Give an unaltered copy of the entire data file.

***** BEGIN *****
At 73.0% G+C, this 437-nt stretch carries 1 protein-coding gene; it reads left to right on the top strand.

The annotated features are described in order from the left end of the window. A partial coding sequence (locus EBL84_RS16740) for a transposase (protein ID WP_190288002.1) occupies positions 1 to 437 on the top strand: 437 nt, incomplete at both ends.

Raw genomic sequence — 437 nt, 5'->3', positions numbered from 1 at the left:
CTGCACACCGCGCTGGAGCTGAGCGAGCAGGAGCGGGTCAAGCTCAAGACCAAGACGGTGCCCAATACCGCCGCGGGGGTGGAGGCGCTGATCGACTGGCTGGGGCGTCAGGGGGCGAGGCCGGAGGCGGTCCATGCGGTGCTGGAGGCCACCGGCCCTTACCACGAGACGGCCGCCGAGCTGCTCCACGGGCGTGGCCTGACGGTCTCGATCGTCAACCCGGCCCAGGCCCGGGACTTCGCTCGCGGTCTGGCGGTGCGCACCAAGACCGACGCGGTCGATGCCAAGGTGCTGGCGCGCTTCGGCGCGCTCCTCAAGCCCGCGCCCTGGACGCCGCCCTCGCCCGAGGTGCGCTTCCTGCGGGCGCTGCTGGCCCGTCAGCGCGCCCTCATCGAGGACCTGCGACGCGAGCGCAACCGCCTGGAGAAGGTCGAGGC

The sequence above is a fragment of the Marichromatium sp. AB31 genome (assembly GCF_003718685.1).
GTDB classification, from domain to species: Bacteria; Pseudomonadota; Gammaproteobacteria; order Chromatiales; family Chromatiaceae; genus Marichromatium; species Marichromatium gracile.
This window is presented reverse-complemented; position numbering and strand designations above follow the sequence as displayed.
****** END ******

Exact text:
At 73.0% G+C, this 437-nt stretch carries 1 protein-coding gene; it reads left to right on the top strand.

The annotated features are described in order from the left end of the window. A partial coding sequence (locus EBL84_RS16740) for a transposase (protein ID WP_190288002.1) occupies positions 1 to 437 on the top strand: 437 nt, incomplete at both ends.

Raw genomic sequence — 437 nt, 5'->3', positions numbered from 1 at the left:
CTGCACACCGCGCTGGAGCTGAGCGAGCAGGAGCGGGTCAAGCTCAAGACCAAGACGGTGCCCAATACCGCCGCGGGGGTGGAGGCGCTGATCGACTGGCTGGGGCGTCAGGGGGCGAGGCCGGAGGCGGTCCATGCGGTGCTGGAGGCCACCGGCCCTTACCACGAGACGGCCGCCGAGCTGCTCCACGGGCGTGGCCTGACGGTCTCGATCGTCAACCCGGCCCAGGCCCGGGACTTCGCTCGCGGTCTGGCGGTGCGCACCAAGACCGACGCGGTCGATGCCAAGGTGCTGGCGCGCTTCGGCGCGCTCCTCAAGCCCGCGCCCTGGACGCCGCCCTCGCCCGAGGTGCGCTTCCTGCGGGCGCTGCTGGCCCGTCAGCGCGCCCTCATCGAGGACCTGCGACGCGAGCGCAACCGCCTGGAGAAGGTCGAGGC

The sequence above is a fragment of the Marichromatium sp. AB31 genome (assembly GCF_003718685.1).
GTDB classification, from domain to species: Bacteria; Pseudomonadota; Gammaproteobacteria; order Chromatiales; family Chromatiaceae; genus Marichromatium; species Marichromatium gracile.
This window is presented reverse-complemented; position numbering and strand designations above follow the sequence as displayed.